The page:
Global Carbon Levels Surpass 400 ppm for First Time Ever for Entire Month
Marking yet another grim milestone for an ever-warming planet, the National Oceanic and Atmospheric Administration (NOAA) revealed on Wednesday that, for the first time in recorded history, global levels of carbon dioxide in the atmosphere averaged more than 400 parts per million (ppm) for an entire month—in March 2015.
"This marks the fact that humans burning fossil fuels have caused global carbon dioxide (CO2) concentrations to rise more than 120 parts per million since pre-industrial times," said Pieter Tans, lead scientist of NOAA’s Global Greenhouse Gas Reference Network, in a press statement. "Half of that rise has occurred since 1980."
This is not the first time the benchmark of 400 ppm has been reached.
"We first reported 400 ppm when all of our Arctic sites reached that value in the spring of 2012," explained Tans. "In 2013 the record at NOAA’s Mauna Loa Observatory first crossed the 400 ppm threshold."
However, Tans said that reaching 400 ppm across the planet for an entire month is a "significant milestone."
A tweet released by NOAA on Wednesday shows that this development is consistent with rising levels over recent years.
— NOAA (@NOAA) May 6, 2015
However, zooming to a wider historical lens shows an even more dramatic increase. During pre-industrial times, CO2 levels were at 280 ppm. Scientists have warned that, in order to achieve safe levels, CO2 must be brought down to a maximum of 350ppm—the number from which the environmental organization 350.org derives its name.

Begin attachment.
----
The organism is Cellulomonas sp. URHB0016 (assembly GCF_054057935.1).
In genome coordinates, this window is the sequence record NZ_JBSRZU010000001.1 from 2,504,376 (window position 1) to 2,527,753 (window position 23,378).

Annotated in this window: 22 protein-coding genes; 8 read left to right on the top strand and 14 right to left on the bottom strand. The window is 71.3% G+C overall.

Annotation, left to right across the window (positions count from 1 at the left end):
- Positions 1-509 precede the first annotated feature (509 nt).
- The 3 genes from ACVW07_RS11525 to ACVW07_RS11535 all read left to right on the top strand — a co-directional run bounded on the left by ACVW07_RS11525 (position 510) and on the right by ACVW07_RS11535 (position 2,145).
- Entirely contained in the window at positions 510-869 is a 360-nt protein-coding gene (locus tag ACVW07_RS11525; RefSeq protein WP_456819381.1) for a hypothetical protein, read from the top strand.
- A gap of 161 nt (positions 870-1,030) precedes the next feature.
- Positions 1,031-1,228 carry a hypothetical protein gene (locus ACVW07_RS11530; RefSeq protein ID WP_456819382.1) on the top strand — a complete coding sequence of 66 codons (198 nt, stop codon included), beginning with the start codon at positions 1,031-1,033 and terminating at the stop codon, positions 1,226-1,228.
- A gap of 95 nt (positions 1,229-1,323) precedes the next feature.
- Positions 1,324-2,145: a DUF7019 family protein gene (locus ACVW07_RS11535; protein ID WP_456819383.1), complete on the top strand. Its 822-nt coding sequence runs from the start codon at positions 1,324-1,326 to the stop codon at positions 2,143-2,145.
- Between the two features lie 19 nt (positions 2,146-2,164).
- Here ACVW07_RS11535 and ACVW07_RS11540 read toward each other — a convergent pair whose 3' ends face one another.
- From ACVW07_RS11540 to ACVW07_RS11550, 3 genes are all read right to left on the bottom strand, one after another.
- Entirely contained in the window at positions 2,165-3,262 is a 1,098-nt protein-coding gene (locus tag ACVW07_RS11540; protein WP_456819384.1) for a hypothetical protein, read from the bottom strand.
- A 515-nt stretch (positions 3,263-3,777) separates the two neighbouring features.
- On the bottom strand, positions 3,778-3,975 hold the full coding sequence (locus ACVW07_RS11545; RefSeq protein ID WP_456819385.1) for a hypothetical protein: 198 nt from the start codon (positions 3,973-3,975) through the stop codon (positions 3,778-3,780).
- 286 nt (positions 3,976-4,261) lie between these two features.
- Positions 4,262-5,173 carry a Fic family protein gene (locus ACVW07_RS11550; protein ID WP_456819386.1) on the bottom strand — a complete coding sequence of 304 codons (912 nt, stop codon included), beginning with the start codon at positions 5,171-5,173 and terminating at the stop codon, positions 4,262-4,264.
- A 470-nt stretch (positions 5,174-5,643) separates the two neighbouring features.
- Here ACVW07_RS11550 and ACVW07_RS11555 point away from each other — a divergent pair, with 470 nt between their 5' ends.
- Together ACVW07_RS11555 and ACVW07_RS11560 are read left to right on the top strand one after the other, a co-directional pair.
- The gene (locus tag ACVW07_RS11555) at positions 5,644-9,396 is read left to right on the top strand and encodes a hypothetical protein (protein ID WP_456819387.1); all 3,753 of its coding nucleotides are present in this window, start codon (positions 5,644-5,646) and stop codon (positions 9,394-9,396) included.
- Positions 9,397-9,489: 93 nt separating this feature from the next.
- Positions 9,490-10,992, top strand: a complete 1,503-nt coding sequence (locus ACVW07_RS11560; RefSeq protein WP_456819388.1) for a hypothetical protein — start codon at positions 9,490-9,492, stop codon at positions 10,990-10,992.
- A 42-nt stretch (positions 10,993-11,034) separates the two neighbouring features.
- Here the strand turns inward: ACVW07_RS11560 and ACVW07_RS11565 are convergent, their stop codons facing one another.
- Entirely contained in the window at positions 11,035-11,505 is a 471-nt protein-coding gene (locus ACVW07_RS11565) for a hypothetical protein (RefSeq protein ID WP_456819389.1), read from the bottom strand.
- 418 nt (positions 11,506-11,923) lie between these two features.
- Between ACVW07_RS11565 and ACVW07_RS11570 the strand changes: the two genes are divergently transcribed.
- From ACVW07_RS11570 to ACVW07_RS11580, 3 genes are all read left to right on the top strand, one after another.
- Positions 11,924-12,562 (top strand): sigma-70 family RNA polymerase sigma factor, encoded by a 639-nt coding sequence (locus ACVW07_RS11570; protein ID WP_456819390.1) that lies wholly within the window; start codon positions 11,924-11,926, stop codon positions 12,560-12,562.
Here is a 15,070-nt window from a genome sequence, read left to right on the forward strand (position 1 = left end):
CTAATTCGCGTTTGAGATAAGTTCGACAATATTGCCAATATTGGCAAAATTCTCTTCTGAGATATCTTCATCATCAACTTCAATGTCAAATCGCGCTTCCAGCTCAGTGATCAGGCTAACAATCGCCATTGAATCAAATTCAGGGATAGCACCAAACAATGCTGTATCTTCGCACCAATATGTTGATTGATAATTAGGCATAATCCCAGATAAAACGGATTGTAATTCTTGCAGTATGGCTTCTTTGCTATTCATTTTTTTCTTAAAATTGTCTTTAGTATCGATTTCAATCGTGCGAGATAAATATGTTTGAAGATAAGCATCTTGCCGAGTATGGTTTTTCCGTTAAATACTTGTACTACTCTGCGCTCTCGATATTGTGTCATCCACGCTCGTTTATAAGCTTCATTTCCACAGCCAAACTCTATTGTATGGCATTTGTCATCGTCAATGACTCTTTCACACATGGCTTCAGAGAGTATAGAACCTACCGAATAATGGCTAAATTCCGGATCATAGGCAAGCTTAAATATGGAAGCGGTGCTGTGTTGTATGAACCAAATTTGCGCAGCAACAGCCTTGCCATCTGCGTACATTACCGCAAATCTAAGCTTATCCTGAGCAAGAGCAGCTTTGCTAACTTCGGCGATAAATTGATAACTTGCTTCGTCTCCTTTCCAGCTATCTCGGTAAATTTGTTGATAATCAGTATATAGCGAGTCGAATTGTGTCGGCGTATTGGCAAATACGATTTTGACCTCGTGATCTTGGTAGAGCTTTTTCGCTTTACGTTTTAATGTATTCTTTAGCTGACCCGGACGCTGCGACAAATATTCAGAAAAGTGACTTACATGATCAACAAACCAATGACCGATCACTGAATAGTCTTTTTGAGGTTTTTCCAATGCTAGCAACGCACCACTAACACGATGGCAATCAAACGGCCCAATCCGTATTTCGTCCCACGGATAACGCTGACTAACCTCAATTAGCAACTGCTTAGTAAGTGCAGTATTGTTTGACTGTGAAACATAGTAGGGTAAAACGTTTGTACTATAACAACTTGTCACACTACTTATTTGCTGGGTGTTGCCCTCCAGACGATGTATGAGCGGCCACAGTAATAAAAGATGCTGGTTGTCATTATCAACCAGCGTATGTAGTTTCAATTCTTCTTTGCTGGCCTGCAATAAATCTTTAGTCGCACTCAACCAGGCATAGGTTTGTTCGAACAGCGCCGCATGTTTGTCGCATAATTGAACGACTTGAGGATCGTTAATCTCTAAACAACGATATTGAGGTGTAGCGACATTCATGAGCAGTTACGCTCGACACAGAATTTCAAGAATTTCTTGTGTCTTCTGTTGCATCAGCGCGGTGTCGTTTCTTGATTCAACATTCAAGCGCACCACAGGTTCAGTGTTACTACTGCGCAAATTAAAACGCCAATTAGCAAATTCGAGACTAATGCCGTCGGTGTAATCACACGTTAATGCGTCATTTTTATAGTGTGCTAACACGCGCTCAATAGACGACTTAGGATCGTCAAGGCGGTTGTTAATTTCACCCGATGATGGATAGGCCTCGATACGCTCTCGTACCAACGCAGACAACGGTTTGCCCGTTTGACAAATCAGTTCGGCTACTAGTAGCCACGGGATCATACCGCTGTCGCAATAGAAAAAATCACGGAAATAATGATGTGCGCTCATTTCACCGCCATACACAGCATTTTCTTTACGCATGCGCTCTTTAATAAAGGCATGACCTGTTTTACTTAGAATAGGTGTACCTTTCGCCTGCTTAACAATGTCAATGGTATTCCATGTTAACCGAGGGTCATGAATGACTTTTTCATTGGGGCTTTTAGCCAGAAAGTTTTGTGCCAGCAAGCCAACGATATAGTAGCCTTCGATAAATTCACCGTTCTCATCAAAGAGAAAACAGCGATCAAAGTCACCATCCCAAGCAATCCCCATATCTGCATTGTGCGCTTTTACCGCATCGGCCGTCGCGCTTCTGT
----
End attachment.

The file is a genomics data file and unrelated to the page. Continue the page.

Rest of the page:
Bill Snape, senior counsel to the Center for Biological Diversity, told Common Dreams, "The fact that we are now firmly over 400 ppm for first time in human history indicates to me that we ought to be moving with much more urgency to fix the underlying problem."
YOU MIGHT ALSO LIKE
The night sky has a special treat in store for stargazers this winter solstice.
- NASA Satellites Enable Scientists to Observe Climate Change ... ›
- Why Scientists Are Searching for Life in 'Alien Oceans' - EcoWatch ›
- To Save Endangered Species, Scientists Point Stargazing Software ... ›
EcoWatch Daily Newsletter
By Dena Jones
The U.S. Department of Agriculture (USDA) was sued three times this past summer for shirking its responsibility to protect birds from egregious welfare violations and safeguard workers at slaughterhouses from injuries and the spread of the coronavirus.
By Julia Conley
Conservation campaigners on Thursday accused President Donald Trump of taking a "wrecking ball" to the Arctic National Wildlife Refuge as the White House announced plans to move ahead with the sale of drilling leases in the 19 million-acre coastal preserve, despite widespread, bipartisan opposition to oil and gas extraction there.
The Sheenjek River in the Arctic National Wildlife Refuge. Alexis Bonogofsky / USFWS
- Bipartisan Bill Seeks to Ban Drilling in Arctic National Wildlife Refuge ›
- Bank of America Promises It Won't Fund Arctic Drilling - EcoWatch ›
- Trump's Drilling Leases on Public Lands Could Lead to 4.7B Metric ... ›
- Trump Administration's Alaska Oil and Gas Lease Sale a 'Major Flop ... ›
- Will Oil Companies Drill in the Arctic National Wildlife Refuge ... ›
Hot, dry and windy conditions fueled a wildfire southeast of Los Angeles Thursday that injured two firefighters and forced 25,000 to flee their homes.
- 'Explosive' Southern California Lake Fire Spreads to 10,000 Acres ... ›
- A Gender-Reveal Party Started a Wildfire That Burned Nearly ... ›
- Wildfire in LA Burns 7,000 Acres During Record-Setting Heat Wave ... ›
The climate crisis already has a death toll, and it will get worse if we don't act to reduce emissions.
- 'Every Child Born Today Will Be Profoundly Affected by Climate ... ›
- Coronavirus Response Proves the World Can Act on Climate Change ›
- 5 Things About Climate Change and Coronavirus From WHO ... ›